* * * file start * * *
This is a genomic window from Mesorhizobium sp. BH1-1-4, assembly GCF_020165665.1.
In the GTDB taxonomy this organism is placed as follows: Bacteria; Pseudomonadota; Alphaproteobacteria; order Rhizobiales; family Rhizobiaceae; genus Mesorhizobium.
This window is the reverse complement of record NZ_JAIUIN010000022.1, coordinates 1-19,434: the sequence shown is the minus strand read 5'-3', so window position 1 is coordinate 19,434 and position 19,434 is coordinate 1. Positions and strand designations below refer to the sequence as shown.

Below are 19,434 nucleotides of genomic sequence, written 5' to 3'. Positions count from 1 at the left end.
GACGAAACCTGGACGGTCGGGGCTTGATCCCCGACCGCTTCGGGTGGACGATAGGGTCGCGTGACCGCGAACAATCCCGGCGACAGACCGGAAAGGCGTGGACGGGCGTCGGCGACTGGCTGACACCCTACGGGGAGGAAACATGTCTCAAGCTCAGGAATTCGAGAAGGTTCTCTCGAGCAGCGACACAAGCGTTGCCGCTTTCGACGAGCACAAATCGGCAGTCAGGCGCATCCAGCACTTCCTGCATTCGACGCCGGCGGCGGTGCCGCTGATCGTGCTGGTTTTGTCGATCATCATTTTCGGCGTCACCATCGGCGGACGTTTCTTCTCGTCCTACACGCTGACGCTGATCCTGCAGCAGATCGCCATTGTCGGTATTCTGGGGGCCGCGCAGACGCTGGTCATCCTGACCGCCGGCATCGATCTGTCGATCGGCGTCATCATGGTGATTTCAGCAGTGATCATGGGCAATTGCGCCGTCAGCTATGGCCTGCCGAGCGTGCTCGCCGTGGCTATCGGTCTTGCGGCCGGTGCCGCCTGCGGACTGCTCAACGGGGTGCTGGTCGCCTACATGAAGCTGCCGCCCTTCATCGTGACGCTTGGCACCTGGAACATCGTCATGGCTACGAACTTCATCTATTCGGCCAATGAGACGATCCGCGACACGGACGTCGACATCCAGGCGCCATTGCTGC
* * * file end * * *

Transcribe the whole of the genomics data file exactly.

This is a genomic window from Mesorhizobium sp. BH1-1-4, assembly GCF_020165665.1.
In the GTDB taxonomy this organism is placed as follows: Bacteria; Pseudomonadota; Alphaproteobacteria; order Rhizobiales; family Rhizobiaceae; genus Mesorhizobium.
This window is the reverse complement of record NZ_JAIUIN010000022.1, coordinates 1-19,434: the sequence shown is the minus strand read 5'-3', so window position 1 is coordinate 19,434 and position 19,434 is coordinate 1. Positions and strand designations below refer to the sequence as shown.

Below are 19,434 nucleotides of genomic sequence, written 5' to 3'. Positions count from 1 at the left end.
GACGAAACCTGGACGGTCGGGGCTTGATCCCCGACCGCTTCGGGTGGACGATAGGGTCGCGTGACCGCGAACAATCCCGGCGACAGACCGGAAAGGCGTGGACGGGCGTCGGCGACTGGCTGACACCCTACGGGGAGGAAACATGTCTCAAGCTCAGGAATTCGAGAAGGTTCTCTCGAGCAGCGACACAAGCGTTGCCGCTTTCGACGAGCACAAATCGGCAGTCAGGCGCATCCAGCACTTCCTGCATTCGACGCCGGCGGCGGTGCCGCTGATCGTGCTGGTTTTGTCGATCATCATTTTCGGCGTCACCATCGGCGGACGTTTCTTCTCGTCCTACACGCTGACGCTGATCCTGCAGCAGATCGCCATTGTCGGTATTCTGGGGGCCGCGCAGACGCTGGTCATCCTGACCGCCGGCATCGATCTGTCGATCGGCGTCATCATGGTGATTTCAGCAGTGATCATGGGCAATTGCGCCGTCAGCTATGGCCTGCCGAGCGTGCTCGCCGTGGCTATCGGTCTTGCGGCCGGTGCCGCCTGCGGACTGCTCAACGGGGTGCTGGTCGCCTACATGAAGCTGCCGCCCTTCATCGTGACGCTTGGCACCTGGAACATCGTCATGGCTACGAACTTCATCTATTCGGCCAATGAGACGATCCGCGACACGGACGTCGACATCCAGGCGCCATTGCTGC